Raspberry Pi and Arduino: Serial Communication Over GPIO pins

Just a picture of the Raspberry Pi running

I recently received a Raspberry Pi from a friend and I wanted to see if I could tie it to one of my Arduino boards without using a USB cable. The tutorials I found were helpful and relatively simple but were missing some details that I thought would be helpful. So I’ve decided to make a (hopefully) more simple tutorial to get people up and running with serial on the Raspberry Pi’s GPIO pins.

Required hardware:

The first thing is to get your Raspberry Pi up and running. I used this wiki page to get an operating system (Raspian Wheezy for me) installed in my SD card. I had to use the “flashnul” software because the Win32DiskImager software used in the “easy way” wouldn’t recognize my SD card.

Once that is done you can plug a keyboard and a monitor into your Raspberry Pi (you don’t need a mouse for what we’re doing). I used the yellow composite cable port to connect my Pi to an old portable DVD player. Plug the power cable (micro USB) into the Raspberry Pi. When it starts for the first time you will see a configuration settings screen. I followed the steps in this tutorial to get mine setup. Additionally, I enabled the SSH server because I didn’t want to have so many things plugged in when using my Pi. When you’ve finished with the configuration and you’ve rebooted your Pi it will present you with a login screen. If you had plugged in an ethernet cable to your Pi you should have seen an IP address during boot. I use this IP address to SSH into my Pi from my desktop computer. The login name is “pi” and the password is the one you setup during configuration. Log in to your Pi (I logged in via SSH).

Note: don’t run the “startx” command after you log in. You can do everything you need for this tutorial from the command line.

Now you can begin installing the junk you need to get going with serial over GPIO.

The first thing I did was update the Pi. press “y” when prompted: sudo apt-get update && sudo apt-get upgrade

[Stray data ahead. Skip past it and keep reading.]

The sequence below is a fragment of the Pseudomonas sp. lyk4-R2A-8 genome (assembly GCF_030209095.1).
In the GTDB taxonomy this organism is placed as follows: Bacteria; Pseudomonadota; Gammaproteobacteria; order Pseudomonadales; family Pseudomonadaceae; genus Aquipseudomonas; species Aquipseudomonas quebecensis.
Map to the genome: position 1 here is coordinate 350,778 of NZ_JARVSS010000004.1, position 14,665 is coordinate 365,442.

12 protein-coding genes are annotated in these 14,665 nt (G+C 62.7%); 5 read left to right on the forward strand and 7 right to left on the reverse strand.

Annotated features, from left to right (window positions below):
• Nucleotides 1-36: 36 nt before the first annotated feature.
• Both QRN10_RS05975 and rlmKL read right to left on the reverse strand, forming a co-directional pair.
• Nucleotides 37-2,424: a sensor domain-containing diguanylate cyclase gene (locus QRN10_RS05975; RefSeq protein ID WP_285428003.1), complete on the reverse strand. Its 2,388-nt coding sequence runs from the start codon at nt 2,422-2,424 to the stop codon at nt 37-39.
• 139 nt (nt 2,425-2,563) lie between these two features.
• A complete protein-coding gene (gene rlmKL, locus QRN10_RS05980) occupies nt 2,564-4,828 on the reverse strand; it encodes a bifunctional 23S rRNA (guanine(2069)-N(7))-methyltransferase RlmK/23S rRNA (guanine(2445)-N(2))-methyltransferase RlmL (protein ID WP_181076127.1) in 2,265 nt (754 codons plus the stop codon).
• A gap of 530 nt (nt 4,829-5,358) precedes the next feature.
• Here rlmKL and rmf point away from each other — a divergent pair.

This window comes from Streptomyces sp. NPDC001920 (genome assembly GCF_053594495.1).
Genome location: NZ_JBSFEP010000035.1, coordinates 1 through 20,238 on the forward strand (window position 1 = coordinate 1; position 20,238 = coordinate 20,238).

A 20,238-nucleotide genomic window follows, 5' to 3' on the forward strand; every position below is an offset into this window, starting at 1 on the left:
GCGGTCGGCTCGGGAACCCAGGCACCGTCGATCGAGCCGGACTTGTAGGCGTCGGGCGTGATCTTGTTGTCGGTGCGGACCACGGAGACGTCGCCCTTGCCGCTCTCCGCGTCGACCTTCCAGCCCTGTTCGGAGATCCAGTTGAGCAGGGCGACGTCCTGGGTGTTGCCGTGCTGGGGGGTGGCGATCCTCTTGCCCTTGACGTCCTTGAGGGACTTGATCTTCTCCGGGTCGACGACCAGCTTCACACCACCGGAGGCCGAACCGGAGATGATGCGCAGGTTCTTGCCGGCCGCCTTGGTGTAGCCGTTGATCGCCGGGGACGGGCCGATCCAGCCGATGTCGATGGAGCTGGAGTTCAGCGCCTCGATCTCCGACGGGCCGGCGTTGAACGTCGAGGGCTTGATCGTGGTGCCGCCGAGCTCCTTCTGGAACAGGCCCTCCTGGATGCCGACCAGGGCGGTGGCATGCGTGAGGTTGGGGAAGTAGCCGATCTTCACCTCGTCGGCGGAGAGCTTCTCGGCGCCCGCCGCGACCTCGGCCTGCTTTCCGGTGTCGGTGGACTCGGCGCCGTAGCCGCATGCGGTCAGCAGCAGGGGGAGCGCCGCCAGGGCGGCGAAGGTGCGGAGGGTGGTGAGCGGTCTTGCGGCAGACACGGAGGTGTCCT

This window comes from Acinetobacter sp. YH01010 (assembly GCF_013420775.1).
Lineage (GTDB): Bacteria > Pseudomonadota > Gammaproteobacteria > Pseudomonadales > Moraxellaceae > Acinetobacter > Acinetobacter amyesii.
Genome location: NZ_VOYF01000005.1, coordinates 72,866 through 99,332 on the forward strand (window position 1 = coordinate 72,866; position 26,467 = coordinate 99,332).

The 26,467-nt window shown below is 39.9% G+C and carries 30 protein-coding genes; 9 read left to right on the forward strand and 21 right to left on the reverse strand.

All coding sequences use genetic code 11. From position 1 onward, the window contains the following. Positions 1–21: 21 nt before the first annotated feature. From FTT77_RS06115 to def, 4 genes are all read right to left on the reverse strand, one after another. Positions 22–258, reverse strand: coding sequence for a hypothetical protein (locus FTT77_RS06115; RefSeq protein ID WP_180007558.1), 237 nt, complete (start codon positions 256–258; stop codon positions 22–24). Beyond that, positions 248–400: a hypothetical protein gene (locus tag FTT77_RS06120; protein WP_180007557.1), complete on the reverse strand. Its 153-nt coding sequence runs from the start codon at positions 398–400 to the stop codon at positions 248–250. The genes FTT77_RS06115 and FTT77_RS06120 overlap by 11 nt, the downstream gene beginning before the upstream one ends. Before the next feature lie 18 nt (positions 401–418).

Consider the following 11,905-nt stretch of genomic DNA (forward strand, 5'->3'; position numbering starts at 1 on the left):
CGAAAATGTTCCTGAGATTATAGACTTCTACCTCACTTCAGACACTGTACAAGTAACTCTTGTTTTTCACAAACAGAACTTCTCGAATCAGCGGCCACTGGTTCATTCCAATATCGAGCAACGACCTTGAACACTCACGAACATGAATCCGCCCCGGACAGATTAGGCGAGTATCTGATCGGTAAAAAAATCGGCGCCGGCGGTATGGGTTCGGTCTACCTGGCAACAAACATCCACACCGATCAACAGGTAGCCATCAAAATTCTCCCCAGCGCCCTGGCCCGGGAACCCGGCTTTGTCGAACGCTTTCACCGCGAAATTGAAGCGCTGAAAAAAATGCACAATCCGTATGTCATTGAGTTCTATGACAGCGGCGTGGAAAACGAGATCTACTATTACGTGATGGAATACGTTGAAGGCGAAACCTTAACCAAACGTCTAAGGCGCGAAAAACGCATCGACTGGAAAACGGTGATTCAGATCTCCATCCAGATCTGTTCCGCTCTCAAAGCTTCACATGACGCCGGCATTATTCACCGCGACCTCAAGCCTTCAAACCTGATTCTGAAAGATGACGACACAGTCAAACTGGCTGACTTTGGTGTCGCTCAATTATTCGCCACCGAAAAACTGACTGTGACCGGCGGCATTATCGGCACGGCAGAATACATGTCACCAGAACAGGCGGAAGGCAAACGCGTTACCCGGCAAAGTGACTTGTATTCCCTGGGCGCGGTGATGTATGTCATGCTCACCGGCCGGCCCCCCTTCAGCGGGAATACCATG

The next thing is to get Vim installed: sudo apt-get install vim

Now for the actual serial over GPIO configuration…

Use vim to comment (#) this line out of /etc/inittab (it was the last line in my inittab file):

T0:23:respawn:/sbin/getty -L ttyAMA0 115200 vt100

so that line becomes:

#T0:23:respawn:/sbin/getty -L ttyAMA0 115200 vt100

I think I rebooted at this point although I’m not sure it matters: sudo reboot

Then use vim to remove this section from /boot/cmdline.txt

console=ttyAMA0,115200 kgdboc=ttyAMA0,115200

Be careful to remove only that.

Reboot your raspberry pi: sudo reboot

Then install minicom: sudo apt-get install minicom

Now your Raspberry Pi is ready software-wise.

Load this sketch onto your Arduino:

byte num = 0;

void setup()

void loop()
  if (Serial.available())
    num = Serial.read();
    Serial.print("character recieved: ");
    Serial.println(num, DEC);

After that’s been loaded onto the Arduino, turn them both off and wire them up according to this diagram:

created with draw.io

Also this might help:

Additionally, there are some pictures of my wiring setup at the bottom of the page.

Double check your wiring. I’ve heard that you can break the crap out of your Raspberry Pi if you do it wrong.

I’m not sure the order matters, but turn on your Raspberry Pi and then turn on your Arduino. Login to your Pi and enter the following command to connect to the Arduino:

minicom -b 9600 -o -D /dev/ttyAMA0

Now whatever you type is sent to the Arduino and the Arduino responds with the decimal format of the character that it received (see asciitable.com)

Also, to get out of minicom do: ctrl-a q

Success! Your Raspberry Pi is now communicating with your Arduino over the GPIO pins.

This might be useful for testing, but in order to do something more useful you might want to communicate with the Arduino using Python.

Exit out of minicom: ctrl-a q

Run this command to install the necessary python serial library: sudo apt-get install python-serial

Then you can write a python program like this to send data to the Arduino over the serial line:

import serial
ser = serial.Serial('/dev/ttyAMA0', 9600, timeout=1)

        while 1:
                response = ser.readline()
                print response
except KeyboardInterrupt:

Run the program with: python <program file name>

And your output should look something like this:

press ctrl-c to exit the program.

Well that’s all for now. Have fun and let me know in the comments if you have any questions.

Some pictures of the process:

the full setup

Raspberry Pi wiring

Arduino wiring

Breadboard wiring with Logic Level Converter